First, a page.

Use this URL to cite or link to this record in EThOS: http://ethos.bl.uk/OrderDetails.do?uin=uk.bl.ethos.523811
Title: An investigation of the cellular functions of LEDGF/p75
Author: Hughes, Siobhan Marie
Awarding Body: Imperial College London
Current Institution: Imperial College London
Date of Award: 2010
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Abstract:
Lens epithelium-derived growth factor (LEDGF) is a critical co-factor of lentiviral integration that accounts for the characteristic bias of the retroviral genus towards integration within active transcription units of the host genome. It’s well-characterised role in viral replication notwithstanding, cellular functions of LEDGF are poorly understood. In this study gene expression profiling and proteomic analysis have been used to elucidate cellular functions of LEDGF. Gene expression profiling of mouse embryonic fibroblasts (MEFs) derived from Psip1-/- (LEDGF-null) embryos revealed that less than 200 genes were significantly up- or down-regulated compared to wild type (WT) MEFs. The changes in gene expression of a subset of affected genes were confirmed by quantitative reverse transcription-polymerase chain reaction (qRT-PCR) assays. However, these changes could not be reversed by re-introduction of LEDGF into knockout MEFs. Furthermore, in vitro knockout of Psip1 did not reproduce the effects of in utero knockout, suggesting that LEDGF ablation per se does not account for the observed perturbations in gene expression. Collectively, these data strongly indicate that in spite of its apparent ubiquitous association with active transcription units, LEDGF does not play an essential nor direct role in the regulation of gene expression. Tandem affinity purification (TAP) of a cTAP-tagged truncation mutant of LEDGF (residues 326-530) identified the heterodimeric S-phase kinase, termed cell division cycle 7 (Cdc7):activator of S-phase kinase (ASK), as a novel interactor of LEDGF. Both kinase subunits co-immunoprecipitated with LEDGF from human cells, and endogenous Cdc7 and LEDGF proteins displayed nuclear co-localisation in G1 and S phases of the cell cycle. Moreover, Cdc7:ASK was enriched on chromatin when ectopically co-expressed with LEDGF in human cells, suggesting that LEDGF may affect chromatin binding of the kinase. Truncation analyses identified the integrase-binding domain (IBD) of LEDGF as essential and minimally sufficient for the interaction with Cdc7:ASK. Reciprocally, the interaction required auto-phosphorylation of the kinase and the presence of fifty C-terminal residues of ASK. LEDGF potently stimulated the kinase activity of Cdc7:ASK, increasing phosphorylation of one of its substrates, mini-chromosome maintenance 2 (MCM2), in vitro by more than 10-fold. The effect strictly depended on the interaction, as LEDGF mutants unable to bind Cdc7:ASK also failed to promote its kinase activity. Intriguingly, removing the C-terminal region of ASK, involved in the interaction with LEDGF, resulted in a hyper-active kinase. These results indicate that the interaction with LEDGF relieves autoinhibition of Cdc7:ASK kinase activity, imposed by the C-terminus of ASK. While more work is required to fully elucidate the natural cellular functions of LEDGF, this study has provided some insight into its role in cell biology. In particular, understanding the role of LEDGF in Cdc7:ASK kinase regulation and the implications of this interaction during S phase of the cell cycle are promising avenues of investigation highlighted in this study.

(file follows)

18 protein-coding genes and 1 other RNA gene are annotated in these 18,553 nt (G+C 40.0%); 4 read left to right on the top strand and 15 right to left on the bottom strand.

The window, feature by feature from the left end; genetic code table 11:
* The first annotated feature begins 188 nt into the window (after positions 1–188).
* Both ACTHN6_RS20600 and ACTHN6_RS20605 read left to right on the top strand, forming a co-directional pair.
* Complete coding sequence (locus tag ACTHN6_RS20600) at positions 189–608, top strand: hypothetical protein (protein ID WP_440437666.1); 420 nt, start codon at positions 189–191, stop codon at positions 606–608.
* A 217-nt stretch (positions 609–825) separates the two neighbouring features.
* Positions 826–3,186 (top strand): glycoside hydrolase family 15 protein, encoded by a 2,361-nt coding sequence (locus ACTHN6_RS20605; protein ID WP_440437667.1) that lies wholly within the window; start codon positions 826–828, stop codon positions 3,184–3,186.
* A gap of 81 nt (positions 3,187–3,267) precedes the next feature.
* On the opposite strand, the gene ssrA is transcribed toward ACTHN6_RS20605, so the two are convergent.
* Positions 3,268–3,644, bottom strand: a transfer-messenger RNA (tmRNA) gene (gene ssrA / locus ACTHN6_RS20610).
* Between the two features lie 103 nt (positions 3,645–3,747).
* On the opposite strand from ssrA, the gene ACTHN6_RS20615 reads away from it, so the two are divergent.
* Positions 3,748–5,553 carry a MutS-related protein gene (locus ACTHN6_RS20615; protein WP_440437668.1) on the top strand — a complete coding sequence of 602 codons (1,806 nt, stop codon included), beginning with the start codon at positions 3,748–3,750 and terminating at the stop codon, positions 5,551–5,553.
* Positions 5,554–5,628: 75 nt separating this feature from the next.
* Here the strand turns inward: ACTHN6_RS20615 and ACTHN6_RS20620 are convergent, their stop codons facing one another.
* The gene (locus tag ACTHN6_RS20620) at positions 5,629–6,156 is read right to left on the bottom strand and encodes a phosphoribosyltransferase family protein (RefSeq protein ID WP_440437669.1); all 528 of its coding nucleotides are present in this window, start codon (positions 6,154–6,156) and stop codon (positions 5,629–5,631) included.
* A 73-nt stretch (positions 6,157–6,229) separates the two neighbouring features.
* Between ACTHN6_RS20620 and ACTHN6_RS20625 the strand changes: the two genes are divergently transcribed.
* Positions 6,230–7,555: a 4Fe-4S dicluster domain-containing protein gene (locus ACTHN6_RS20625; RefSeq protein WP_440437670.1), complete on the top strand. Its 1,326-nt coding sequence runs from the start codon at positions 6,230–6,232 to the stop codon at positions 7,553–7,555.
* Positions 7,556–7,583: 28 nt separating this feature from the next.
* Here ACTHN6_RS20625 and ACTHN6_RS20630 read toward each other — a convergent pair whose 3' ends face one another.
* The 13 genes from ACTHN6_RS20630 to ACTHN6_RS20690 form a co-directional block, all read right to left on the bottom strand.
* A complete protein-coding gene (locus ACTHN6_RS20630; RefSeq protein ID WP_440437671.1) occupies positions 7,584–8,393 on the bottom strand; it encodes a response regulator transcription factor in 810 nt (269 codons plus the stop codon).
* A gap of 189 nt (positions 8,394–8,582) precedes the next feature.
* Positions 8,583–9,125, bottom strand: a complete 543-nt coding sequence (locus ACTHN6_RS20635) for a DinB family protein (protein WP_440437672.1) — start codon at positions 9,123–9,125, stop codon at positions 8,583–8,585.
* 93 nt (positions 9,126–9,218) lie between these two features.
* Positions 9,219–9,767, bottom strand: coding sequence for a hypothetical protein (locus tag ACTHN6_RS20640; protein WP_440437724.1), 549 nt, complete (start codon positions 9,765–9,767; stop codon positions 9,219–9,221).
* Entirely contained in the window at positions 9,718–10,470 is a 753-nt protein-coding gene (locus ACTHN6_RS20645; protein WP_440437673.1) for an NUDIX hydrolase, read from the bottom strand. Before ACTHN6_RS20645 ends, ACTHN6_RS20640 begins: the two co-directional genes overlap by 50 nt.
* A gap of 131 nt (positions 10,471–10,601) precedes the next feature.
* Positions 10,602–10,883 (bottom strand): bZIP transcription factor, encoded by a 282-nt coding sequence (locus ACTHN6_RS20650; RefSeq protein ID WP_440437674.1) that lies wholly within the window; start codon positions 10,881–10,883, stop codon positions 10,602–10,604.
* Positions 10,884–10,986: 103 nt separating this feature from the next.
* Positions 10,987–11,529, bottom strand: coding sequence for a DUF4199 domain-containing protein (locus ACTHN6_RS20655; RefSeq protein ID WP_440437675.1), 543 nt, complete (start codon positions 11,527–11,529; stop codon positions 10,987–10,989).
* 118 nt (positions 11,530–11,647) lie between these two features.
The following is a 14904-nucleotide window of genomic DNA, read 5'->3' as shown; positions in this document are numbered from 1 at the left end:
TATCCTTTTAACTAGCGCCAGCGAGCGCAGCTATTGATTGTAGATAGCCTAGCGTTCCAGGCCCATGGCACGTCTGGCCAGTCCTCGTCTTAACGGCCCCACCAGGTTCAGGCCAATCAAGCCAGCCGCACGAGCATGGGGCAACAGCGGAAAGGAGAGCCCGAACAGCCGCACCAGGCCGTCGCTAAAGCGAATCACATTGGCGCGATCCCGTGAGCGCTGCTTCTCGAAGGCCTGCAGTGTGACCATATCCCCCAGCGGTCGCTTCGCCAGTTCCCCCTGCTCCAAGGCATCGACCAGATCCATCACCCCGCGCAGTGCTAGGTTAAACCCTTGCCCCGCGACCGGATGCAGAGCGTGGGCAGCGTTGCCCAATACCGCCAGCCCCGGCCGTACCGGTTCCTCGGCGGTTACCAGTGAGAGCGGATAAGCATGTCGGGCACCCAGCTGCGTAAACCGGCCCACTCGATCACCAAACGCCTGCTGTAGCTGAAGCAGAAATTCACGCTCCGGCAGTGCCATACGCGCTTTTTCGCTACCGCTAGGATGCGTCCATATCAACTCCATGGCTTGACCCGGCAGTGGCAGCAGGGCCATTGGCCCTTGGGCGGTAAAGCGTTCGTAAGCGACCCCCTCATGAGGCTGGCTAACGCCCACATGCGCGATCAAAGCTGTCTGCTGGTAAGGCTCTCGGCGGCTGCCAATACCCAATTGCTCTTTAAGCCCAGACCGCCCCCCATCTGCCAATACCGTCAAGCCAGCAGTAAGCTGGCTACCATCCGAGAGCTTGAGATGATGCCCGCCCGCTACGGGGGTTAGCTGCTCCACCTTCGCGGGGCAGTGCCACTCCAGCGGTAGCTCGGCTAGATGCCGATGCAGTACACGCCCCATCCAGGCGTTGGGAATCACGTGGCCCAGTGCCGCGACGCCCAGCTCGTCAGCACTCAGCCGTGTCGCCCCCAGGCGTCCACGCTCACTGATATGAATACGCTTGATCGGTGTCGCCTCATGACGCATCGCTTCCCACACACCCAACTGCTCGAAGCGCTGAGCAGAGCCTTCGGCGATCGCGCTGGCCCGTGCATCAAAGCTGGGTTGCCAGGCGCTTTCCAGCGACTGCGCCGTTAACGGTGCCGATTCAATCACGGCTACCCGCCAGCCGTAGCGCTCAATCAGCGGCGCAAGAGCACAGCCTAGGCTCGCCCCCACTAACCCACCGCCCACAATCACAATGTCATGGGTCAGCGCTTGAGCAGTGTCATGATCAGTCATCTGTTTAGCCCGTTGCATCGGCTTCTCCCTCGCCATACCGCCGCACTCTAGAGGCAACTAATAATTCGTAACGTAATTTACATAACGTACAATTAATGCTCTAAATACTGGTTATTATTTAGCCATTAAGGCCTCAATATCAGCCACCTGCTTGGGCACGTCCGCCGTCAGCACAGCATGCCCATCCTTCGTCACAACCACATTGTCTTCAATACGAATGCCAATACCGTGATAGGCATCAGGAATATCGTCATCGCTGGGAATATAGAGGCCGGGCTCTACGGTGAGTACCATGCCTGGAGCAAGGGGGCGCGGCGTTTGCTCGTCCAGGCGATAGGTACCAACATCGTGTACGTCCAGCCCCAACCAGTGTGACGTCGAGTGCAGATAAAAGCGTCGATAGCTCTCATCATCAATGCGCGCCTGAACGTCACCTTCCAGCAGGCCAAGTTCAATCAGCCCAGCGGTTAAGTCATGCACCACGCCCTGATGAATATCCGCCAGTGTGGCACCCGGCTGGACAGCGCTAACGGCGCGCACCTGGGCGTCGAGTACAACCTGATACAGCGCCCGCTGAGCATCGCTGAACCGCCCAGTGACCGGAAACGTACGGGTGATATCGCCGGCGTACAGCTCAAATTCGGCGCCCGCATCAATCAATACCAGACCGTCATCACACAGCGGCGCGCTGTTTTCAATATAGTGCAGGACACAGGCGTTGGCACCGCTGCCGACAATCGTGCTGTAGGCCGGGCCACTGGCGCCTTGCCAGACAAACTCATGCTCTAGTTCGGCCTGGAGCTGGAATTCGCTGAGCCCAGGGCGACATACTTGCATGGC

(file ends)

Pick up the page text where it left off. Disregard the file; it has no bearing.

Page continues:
Supervisor: Cherepanov, Peter ; Weber, Jonathan Sponsor: Not available
Qualification Name: Thesis (Ph.D.) Qualification Level: Doctoral
EThOS ID: uk.bl.ethos.523811  DOI: Not available
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